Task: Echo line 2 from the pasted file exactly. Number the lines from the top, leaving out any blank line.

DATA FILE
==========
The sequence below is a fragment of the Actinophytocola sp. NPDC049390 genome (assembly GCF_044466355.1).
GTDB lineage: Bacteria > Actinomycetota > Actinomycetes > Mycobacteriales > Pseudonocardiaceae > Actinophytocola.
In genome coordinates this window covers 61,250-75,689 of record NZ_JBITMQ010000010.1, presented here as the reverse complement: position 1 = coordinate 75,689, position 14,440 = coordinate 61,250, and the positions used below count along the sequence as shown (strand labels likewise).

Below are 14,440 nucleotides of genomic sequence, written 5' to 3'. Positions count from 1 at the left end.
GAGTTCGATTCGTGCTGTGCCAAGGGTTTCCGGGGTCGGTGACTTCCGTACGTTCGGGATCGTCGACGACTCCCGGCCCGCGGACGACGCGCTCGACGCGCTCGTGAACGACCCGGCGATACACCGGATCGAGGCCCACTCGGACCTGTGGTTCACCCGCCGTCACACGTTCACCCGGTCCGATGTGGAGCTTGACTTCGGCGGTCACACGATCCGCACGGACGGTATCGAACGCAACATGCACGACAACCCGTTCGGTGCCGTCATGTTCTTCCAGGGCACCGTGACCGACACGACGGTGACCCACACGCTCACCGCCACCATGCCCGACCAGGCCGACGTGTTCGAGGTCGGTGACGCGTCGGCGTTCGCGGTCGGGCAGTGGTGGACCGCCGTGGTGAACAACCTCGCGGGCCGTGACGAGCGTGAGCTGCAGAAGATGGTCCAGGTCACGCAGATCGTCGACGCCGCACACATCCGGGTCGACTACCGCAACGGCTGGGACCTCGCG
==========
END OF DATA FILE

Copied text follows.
GTDB lineage: Bacteria > Actinomycetota > Actinomycetes > Mycobacteriales > Pseudonocardiaceae > Actinophytocola.